Laplace's demon

From Wikipedia, the free encyclopedia

Jump to: navigation, search

In the history of science, Laplace's demon is a hypothetical "demon" envisioned in 1814 by Pierre-Simon Laplace such that if it knew the precise location and momentum of every atom in the universe then it could use Newton's laws to reveal the entire course of cosmic events, past and future.


[edit] Original quote

Laplace strongly believed in causal determinism, which is expressed in the following quotation from the introduction to the Essai:

We may regard the present state of the universe as the effect of its past and the cause of its future. An intellect which at a certain moment would know all forces that set nature in motion, and all positions of all items of which nature is composed, if this intellect were also vast enough to submit these data to analysis, it would embrace in a single formula the movements of the greatest bodies of the universe and those of the tiniest atom; for such an intellect nothing would be uncertain and the future just like the past would be present before its eyes.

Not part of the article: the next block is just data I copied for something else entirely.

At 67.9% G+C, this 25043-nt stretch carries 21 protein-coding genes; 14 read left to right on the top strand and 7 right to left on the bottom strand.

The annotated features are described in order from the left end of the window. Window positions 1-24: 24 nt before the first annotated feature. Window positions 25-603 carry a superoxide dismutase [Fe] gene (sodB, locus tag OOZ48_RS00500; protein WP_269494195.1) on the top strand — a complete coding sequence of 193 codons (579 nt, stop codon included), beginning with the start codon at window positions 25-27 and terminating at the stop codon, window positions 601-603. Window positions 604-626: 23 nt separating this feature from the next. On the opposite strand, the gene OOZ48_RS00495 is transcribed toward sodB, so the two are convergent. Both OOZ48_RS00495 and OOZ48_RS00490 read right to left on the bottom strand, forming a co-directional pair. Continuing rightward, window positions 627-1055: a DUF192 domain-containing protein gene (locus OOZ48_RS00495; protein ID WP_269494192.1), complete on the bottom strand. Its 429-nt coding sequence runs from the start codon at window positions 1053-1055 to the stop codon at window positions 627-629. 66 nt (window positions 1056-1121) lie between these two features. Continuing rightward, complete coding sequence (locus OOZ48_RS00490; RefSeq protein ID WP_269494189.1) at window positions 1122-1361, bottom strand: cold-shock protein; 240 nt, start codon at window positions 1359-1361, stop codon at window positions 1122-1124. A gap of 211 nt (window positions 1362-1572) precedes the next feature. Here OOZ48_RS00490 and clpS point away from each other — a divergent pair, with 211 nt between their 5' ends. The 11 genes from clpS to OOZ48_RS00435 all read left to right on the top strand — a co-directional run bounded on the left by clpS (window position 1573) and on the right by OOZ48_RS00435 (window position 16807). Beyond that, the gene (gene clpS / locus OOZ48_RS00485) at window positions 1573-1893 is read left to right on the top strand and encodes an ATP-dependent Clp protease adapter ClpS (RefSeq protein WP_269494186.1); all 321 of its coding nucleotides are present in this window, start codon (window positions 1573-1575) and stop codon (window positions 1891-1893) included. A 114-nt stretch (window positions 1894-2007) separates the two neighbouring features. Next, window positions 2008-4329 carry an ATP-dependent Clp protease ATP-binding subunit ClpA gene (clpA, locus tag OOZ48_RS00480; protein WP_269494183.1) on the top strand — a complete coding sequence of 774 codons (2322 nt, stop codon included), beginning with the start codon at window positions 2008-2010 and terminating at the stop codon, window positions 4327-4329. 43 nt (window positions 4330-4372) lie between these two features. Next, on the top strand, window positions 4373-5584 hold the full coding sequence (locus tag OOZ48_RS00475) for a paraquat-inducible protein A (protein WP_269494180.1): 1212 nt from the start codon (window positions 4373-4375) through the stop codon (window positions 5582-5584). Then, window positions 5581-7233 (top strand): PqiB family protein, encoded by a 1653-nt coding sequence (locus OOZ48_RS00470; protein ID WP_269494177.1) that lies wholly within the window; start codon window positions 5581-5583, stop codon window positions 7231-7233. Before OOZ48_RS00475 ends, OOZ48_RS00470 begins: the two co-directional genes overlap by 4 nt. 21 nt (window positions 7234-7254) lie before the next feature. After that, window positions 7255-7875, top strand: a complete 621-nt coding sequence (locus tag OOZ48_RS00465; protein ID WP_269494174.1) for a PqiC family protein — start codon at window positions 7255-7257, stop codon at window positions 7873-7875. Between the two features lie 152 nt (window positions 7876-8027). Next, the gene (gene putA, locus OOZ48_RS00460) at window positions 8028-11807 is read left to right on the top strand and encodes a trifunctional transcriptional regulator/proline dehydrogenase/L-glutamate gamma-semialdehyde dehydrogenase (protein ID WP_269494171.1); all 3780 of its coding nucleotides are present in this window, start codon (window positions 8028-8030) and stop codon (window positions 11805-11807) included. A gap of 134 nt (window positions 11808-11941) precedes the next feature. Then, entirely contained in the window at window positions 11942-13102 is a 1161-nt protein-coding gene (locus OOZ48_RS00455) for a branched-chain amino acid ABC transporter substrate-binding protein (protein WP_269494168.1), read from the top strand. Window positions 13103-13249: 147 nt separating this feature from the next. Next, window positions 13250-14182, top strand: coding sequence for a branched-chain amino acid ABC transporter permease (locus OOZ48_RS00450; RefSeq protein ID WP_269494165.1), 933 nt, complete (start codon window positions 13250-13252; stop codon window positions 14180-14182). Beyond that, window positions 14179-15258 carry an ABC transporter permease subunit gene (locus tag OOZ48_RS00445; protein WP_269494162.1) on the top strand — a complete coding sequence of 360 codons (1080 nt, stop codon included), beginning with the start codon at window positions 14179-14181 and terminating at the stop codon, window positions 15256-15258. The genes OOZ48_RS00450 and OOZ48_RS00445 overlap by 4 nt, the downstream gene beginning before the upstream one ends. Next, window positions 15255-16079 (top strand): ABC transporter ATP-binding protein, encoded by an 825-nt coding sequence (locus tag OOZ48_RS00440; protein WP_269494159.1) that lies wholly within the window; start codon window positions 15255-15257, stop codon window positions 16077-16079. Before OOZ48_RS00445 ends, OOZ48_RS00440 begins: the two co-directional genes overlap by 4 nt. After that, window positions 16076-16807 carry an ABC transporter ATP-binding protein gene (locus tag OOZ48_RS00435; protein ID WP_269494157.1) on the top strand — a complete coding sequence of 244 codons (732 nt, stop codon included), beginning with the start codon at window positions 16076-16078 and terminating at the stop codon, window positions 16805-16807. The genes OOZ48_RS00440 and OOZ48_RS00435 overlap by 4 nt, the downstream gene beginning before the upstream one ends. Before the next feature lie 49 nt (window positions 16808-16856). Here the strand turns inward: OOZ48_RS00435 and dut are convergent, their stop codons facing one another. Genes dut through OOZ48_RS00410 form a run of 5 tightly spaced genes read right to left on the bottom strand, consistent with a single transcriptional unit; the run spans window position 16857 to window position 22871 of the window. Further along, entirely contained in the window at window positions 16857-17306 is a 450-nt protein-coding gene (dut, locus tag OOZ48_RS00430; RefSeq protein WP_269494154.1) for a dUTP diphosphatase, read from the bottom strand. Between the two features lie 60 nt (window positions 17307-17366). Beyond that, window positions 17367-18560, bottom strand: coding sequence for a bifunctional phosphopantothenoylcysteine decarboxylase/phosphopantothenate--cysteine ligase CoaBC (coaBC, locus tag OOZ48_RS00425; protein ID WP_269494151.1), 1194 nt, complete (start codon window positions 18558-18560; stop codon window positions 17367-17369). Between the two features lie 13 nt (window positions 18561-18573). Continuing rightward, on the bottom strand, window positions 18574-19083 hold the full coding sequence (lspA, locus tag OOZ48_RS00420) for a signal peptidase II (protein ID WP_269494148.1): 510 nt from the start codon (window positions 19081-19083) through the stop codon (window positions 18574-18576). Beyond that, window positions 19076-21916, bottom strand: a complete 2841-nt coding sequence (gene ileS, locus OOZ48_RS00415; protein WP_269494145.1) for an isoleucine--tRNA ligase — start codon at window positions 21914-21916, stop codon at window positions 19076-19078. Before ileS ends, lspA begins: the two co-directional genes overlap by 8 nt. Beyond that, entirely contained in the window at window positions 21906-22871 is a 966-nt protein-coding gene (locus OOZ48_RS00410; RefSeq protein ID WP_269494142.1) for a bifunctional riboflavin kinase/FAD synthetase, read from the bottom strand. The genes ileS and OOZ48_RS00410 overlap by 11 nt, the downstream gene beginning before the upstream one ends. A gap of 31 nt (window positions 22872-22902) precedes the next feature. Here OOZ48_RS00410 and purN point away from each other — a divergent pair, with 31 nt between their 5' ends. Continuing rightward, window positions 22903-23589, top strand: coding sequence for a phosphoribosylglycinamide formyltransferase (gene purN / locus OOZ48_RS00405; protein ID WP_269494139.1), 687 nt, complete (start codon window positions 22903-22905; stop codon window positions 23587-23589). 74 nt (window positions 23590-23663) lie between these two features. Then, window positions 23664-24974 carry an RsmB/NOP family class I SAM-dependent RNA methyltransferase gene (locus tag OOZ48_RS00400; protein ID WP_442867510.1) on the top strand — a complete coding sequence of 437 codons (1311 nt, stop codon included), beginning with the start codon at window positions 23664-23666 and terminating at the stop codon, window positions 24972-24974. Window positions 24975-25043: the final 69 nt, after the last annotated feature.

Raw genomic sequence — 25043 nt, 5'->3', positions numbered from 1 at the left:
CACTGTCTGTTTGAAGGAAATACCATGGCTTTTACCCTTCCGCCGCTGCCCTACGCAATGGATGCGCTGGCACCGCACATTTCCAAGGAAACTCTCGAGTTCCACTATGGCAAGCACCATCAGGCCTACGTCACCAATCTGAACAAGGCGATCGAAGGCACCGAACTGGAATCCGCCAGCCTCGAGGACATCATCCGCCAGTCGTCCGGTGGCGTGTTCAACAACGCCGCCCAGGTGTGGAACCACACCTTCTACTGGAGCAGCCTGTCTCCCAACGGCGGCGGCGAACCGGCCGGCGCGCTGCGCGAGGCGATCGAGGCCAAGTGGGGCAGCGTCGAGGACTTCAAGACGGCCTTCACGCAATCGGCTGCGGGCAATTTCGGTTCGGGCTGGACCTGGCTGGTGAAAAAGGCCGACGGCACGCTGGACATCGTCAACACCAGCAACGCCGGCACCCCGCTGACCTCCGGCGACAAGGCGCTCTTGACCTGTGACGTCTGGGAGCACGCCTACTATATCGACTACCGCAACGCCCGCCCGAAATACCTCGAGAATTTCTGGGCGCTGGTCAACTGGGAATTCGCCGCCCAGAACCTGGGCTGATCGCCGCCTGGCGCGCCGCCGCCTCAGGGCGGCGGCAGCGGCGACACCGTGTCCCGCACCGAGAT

This intellect is often referred to as Laplace's demon. Note, however, that the description of the hypothetical intellect described above by Laplace as a demon does not come from Laplace, but from later biographers: Laplace saw himself as a scientist; and while hoping that humanity would progress to a better scientific understanding of the world, he recognized that, if and when such an understanding were eventually completed, a tremendous calculating power would still be needed to compute it all in a single instant. While Laplace saw foremost practical problems for mankind to reach this ultimate stage of knowledge and computation, later interpretations of quantum mechanics, which were adopted by philosophers defending the existence of free will, also leave the theoretical possibility of such an "intellect" contested.

[edit] Arguments against Laplace's demon

John Polkinghorne argues strongly as a physicist that nature is cloud-like rather than clock-like and points out that, apart from any other problems, uncertainty about the exact position of an electron on the other side of the universe would be sufficient to invalidate a calculation about the position of an O2 molecule in air after 50 collisions with its neighbours (i.e. in about 0.1 ns), even if they were solely influenced by Newton's laws.[1]

According to chemical engineer Robert Ulanowicz, in his 1986 book Growth and Development, Laplace's demon met its end with early 19th century developments of the concepts of irreversibility, entropy, and the second law of thermodynamics. In other words, Laplace's demon was based on the premise of reversibility and classical mechanics; thermodynamics, i.e. real processes, however, are, under current theory, thought to be irreversible.

In 2008, David Wolpert used Cantor diagonalization to "slam the door" on Laplace's demon.[2]

[edit] Recent views